NewsLocal News

Actions

Will Ohio allow high school athletes to profit off their name, image and likeness?

OHSAA vote scheduled to begin next week
IMG_1976.JPG
Posted at 3:48 PM, Apr 28, 2022

CUYAHOGA FALLS, Ohio — Beginning next week, high school principals across the state will vote on whether or not to allow high school athletes to profit off their likeness.

On Monday, several administrators gathered in Northeast Ohio to learn what that would look like if a proposal rule change with the Ohio High School Athletic Association were to pass.

"We’re just trying to shape our own landscape of what this should look like," Doug Ute, OHSAA executive director said. "Students can’t receive cash for playing, but they can sign deals on their own without any representation of the school."

For OHSAA Executive Director Doug Ute, there is still a line in the sand when it comes to athletes and their school activities and what happens online and in the community as part of the proposal.

"Who are we to limit someone making money; if I model, I might be a five star athlete but I model on the side without any representation from my school - That should be allowed," he added.

The proposal would not allow athletes to partner with businesses tied to alcohol, gambling or drug use, but they would be able to promote all sorts of businesses and brands—from the local pizza shop to a national brand and everything in between.

At this time, there is no limit to how much a teenager could bring in when it comes to endorsements.

Just last year, a U.S. Supreme Court ruling freed up college athletes to make money while in school, creating a brand new industry for marketing and endorsements.

For eighth-grader Marcus Johnson of Garfield Heights, the move would open up quite a few doors for the 14 year old, widely regarded as one of the top basketball athletes in the class of 2026 nationwide.

Marcus Johnson
14-year-old Marcus Johnson told News 5 he's excited about the prospect of teaming up with brands as he progresses into high school and hopefully college basketball and beyond.

In an era where “likes” brighten the spotlight, what Marcus Johnson lacks in age he makes up for in mastering the market for his name, image and likeness, accumulating nearly 40,000 followers on Instagram.

"Times are changing and opportunities are about to come, and this is just the start of something that’s going to get bigger and better," his father Sonny Johnson said. "It can affect a lot of people in a good way and a lot of families in a good way and there’s a lot of people who don’t have much."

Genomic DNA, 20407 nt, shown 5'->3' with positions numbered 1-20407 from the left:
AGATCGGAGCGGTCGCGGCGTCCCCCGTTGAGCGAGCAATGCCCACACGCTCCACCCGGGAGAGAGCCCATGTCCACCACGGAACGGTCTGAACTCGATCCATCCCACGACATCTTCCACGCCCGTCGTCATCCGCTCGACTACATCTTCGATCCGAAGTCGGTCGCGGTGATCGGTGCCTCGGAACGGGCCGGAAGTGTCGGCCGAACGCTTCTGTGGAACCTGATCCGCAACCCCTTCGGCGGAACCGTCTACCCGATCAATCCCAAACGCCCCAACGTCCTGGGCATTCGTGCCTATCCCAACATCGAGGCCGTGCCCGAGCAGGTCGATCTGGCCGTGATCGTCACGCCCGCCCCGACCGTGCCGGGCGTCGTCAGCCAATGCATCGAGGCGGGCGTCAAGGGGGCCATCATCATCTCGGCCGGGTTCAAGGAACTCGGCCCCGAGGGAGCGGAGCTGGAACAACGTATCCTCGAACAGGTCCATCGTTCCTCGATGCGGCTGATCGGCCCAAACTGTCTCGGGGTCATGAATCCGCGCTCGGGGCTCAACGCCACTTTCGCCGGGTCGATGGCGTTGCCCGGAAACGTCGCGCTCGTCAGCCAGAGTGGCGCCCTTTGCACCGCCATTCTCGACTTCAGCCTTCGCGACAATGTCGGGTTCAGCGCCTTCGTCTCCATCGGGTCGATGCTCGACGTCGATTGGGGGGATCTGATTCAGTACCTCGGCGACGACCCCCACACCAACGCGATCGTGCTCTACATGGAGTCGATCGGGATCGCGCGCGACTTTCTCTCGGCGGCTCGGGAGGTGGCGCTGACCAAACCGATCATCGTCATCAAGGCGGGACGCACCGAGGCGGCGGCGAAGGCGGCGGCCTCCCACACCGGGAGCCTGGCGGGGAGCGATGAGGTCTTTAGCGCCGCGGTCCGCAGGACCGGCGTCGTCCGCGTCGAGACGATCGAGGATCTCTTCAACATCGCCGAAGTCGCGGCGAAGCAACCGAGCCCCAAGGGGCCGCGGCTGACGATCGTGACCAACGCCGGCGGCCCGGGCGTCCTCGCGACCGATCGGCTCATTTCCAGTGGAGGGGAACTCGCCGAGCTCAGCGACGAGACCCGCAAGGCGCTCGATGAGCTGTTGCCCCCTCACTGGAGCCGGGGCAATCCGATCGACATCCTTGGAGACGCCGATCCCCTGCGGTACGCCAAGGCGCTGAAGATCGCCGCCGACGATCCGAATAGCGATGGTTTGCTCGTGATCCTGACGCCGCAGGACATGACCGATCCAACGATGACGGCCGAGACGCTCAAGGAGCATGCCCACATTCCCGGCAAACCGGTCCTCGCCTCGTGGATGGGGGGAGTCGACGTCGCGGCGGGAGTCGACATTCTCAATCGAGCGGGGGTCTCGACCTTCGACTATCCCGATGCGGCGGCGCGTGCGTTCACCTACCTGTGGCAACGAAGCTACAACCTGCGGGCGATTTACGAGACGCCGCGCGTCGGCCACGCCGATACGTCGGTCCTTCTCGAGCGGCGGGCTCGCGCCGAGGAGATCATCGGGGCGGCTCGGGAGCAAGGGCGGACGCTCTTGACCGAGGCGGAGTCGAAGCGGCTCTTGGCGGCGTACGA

While the proposal allows athletes to finally cash in on the fruits of their labor at a time they may be hitting their own personal peak, others say name-image-and-likeness should be left to the pros, not those trying to pass a history test.

Joe Vasalotti serves as coordinator of athletics for Akron Public Schools, and six of his principals are among the more than 800 across the state voting on the matter. And while the NIL proposal prohibits athletes from promoting businesses tied to gambling, alcohol or drugs, Vasalotti argues another limit should be put in place first.

"Maybe put some parameters on it in terms of what a student-athlete is permitted to earn in a calendar year, fiscal year or however they want to frame it," he said. "I expected the conversation [to happen] but not this quickly."

And while OHSAA rules strictly prohibit recruiting for athletics, Vasalotti adds the gap could widen between athletically dominant schools and the rest of the state.

"It might entice student-athletes to follow the dollar wherever that may be," he said. "Maybe now they’re motivated by the prospect of name, image, likeness profit more than what a school offers academically or athletically."

Ohio is one of a dozen states currently considering the measure, and if it passes the Buckeye State would join a handful that already allow it.

Braly Keller keeps a close on that legislation nationwide through his work at Opendorse, a nationally recognized NIL marketing company that connects brands with athletes.

"We’re starting to see this shift spread across the country," Keller said.

Opendorse
A breakdown of where each state stands when it comes to NIL legislation as of April 25, 2022, as compiled by Opendorse. To view the full report, click here.

Keller told News 5, so far 70% of their deals take place in the social media space, meaning NIL deals aren’t just for athletes dominating on the court or between the end-zones, but also online.

"It’s that combination of high caliber athletes and high followed athletes that businesses have been looking for," he added.

Principals of OHSAA member schools are set to vote from May 1- May 16 on the matter as well as several other rule changes. If the NIL proposal passes, it would go into effect that same day.

It worth noting that in addition to high schools, some OHSAA member schools are middle schools. Ute told News 5 that if the proposal were to pass, those 7th and 8th grade students in participating OHSAA middle schools would also be eligible to participate and benefit in NIL endorsements.